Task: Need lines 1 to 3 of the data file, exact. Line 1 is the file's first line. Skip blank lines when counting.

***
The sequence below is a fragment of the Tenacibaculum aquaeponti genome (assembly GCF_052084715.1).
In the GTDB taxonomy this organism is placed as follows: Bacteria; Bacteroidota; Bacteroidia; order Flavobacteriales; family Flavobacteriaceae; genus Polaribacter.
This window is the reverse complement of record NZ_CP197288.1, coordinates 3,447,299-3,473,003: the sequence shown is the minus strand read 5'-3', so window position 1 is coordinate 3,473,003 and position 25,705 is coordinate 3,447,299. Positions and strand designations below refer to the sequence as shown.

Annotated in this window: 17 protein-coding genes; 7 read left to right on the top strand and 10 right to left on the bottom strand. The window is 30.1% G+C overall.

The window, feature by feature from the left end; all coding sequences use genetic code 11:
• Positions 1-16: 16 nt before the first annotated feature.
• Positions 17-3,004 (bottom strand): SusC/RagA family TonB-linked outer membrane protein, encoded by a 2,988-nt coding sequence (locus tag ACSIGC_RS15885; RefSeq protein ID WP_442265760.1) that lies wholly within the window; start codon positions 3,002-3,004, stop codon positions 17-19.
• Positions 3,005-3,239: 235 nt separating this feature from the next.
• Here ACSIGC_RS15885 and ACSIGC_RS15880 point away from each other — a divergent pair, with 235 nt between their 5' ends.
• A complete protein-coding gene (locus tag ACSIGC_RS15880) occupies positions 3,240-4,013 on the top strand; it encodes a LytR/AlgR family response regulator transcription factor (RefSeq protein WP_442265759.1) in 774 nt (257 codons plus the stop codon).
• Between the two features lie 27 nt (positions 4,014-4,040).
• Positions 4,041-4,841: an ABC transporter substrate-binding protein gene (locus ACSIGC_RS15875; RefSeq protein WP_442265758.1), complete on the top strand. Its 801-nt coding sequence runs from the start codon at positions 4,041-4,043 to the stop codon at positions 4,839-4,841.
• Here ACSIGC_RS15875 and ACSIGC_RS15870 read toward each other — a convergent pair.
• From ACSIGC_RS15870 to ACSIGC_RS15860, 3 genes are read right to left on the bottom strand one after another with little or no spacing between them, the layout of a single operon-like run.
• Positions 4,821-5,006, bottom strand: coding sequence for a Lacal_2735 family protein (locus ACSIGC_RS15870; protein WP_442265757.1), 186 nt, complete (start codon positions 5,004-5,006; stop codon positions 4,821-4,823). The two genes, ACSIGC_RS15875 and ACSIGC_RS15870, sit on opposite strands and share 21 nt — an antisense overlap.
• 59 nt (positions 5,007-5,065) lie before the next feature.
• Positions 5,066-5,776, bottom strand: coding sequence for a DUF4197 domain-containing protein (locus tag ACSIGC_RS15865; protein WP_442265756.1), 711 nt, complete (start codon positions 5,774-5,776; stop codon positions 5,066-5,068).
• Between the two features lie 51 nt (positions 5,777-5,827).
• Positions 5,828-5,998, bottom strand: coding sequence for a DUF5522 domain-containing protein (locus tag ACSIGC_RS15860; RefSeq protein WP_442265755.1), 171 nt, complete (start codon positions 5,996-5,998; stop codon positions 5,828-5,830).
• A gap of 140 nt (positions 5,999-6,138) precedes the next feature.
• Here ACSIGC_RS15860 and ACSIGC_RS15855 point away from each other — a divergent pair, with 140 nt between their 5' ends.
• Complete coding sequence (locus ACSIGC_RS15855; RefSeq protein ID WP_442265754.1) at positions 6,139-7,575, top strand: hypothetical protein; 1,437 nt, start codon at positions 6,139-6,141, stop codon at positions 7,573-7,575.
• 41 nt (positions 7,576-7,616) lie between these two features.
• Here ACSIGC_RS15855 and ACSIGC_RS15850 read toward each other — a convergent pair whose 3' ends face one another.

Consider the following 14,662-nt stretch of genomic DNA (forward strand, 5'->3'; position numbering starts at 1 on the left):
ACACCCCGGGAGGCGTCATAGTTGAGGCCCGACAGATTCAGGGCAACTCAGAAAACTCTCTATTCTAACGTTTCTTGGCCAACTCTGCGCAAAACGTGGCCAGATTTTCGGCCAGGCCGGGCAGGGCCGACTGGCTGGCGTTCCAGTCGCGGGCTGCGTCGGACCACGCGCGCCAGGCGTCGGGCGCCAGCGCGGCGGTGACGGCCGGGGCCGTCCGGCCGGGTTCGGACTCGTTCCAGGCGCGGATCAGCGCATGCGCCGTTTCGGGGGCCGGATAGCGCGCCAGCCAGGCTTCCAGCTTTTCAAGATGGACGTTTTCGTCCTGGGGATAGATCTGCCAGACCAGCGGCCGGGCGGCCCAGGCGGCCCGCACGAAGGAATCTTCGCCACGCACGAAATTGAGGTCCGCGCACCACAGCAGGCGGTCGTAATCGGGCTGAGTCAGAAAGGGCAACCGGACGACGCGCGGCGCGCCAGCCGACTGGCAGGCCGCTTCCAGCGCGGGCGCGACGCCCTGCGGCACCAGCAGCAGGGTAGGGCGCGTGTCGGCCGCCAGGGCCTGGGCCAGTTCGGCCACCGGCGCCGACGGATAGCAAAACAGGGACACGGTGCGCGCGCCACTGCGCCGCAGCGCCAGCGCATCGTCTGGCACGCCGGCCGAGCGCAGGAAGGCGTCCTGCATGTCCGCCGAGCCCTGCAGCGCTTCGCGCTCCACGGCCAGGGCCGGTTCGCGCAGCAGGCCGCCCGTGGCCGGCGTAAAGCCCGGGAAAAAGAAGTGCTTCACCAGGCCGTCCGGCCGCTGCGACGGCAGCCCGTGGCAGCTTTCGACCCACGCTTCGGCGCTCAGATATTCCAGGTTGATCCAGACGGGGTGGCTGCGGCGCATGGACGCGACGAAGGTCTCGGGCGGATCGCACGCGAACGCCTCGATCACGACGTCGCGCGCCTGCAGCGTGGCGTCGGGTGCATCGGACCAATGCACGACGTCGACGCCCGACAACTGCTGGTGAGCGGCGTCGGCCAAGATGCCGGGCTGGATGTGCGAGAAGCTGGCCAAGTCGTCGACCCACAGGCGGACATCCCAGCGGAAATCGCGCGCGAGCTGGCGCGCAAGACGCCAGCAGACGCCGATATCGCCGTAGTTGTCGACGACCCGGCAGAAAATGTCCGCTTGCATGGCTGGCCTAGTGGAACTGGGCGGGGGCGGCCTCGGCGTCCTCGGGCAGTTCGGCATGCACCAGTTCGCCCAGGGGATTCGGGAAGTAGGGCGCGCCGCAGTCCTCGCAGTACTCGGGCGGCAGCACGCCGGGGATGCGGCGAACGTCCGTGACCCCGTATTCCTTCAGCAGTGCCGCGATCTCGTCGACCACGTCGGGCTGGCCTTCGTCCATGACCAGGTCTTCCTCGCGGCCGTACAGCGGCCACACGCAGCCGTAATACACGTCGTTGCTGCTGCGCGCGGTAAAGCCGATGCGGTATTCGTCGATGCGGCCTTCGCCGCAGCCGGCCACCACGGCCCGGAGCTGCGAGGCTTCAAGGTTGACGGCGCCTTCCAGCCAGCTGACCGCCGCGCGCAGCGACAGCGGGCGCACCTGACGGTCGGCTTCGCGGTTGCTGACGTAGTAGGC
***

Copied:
The sequence below is a fragment of the Tenacibaculum aquaeponti genome (assembly GCF_052084715.1).
In the GTDB taxonomy this organism is placed as follows: Bacteria; Bacteroidota; Bacteroidia; order Flavobacteriales; family Flavobacteriaceae; genus Polaribacter.
This window is the reverse complement of record NZ_CP197288.1, coordinates 3,447,299-3,473,003: the sequence shown is the minus strand read 5'-3', so window position 1 is coordinate 3,473,003 and position 25,705 is coordinate 3,447,299. Positions and strand designations below refer to the sequence as shown.